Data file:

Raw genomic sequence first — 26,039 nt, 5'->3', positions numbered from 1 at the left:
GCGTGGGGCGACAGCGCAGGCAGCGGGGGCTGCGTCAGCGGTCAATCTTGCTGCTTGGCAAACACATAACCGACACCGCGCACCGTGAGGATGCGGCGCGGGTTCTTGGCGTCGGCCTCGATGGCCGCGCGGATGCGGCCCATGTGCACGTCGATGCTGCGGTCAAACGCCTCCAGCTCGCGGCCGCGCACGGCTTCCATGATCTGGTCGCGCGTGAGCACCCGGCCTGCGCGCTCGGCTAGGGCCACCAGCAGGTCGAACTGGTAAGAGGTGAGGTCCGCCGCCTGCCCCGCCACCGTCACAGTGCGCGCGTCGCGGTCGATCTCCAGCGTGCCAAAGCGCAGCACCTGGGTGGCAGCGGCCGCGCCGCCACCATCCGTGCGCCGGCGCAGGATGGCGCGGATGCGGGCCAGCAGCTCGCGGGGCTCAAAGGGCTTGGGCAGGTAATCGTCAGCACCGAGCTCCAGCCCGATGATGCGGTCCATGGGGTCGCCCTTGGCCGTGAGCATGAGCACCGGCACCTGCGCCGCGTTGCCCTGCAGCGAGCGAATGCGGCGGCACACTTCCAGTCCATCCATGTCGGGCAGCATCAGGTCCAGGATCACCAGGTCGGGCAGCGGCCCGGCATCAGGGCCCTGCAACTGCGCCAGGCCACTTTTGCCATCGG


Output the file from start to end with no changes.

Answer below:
Raw genomic sequence first — 26,039 nt, 5'->3', positions numbered from 1 at the left:
GCGTGGGGCGACAGCGCAGGCAGCGGGGGCTGCGTCAGCGGTCAATCTTGCTGCTTGGCAAACACATAACCGACACCGCGCACCGTGAGGATGCGGCGCGGGTTCTTGGCGTCGGCCTCGATGGCCGCGCGGATGCGGCCCATGTGCACGTCGATGCTGCGGTCAAACGCCTCCAGCTCGCGGCCGCGCACGGCTTCCATGATCTGGTCGCGCGTGAGCACCCGGCCTGCGCGCTCGGCTAGGGCCACCAGCAGGTCGAACTGGTAAGAGGTGAGGTCCGCCGCCTGCCCCGCCACCGTCACAGTGCGCGCGTCGCGGTCGATCTCCAGCGTGCCAAAGCGCAGCACCTGGGTGGCAGCGGCCGCGCCGCCACCATCCGTGCGCCGGCGCAGGATGGCGCGGATGCGGGCCAGCAGCTCGCGGGGCTCAAAGGGCTTGGGCAGGTAATCGTCAGCACCGAGCTCCAGCCCGATGATGCGGTCCATGGGGTCGCCCTTGGCCGTGAGCATGAGCACCGGCACCTGCGCCGCGTTGCCCTGCAGCGAGCGAATGCGGCGGCACACTTCCAGTCCATCCATGTCGGGCAGCATCAGGTCCAGGATCACCAGGTCGGGCAGCGGCCCGGCATCAGGGCCCTGCAACTGCGCCAGGCCACTTTTGCCATCGG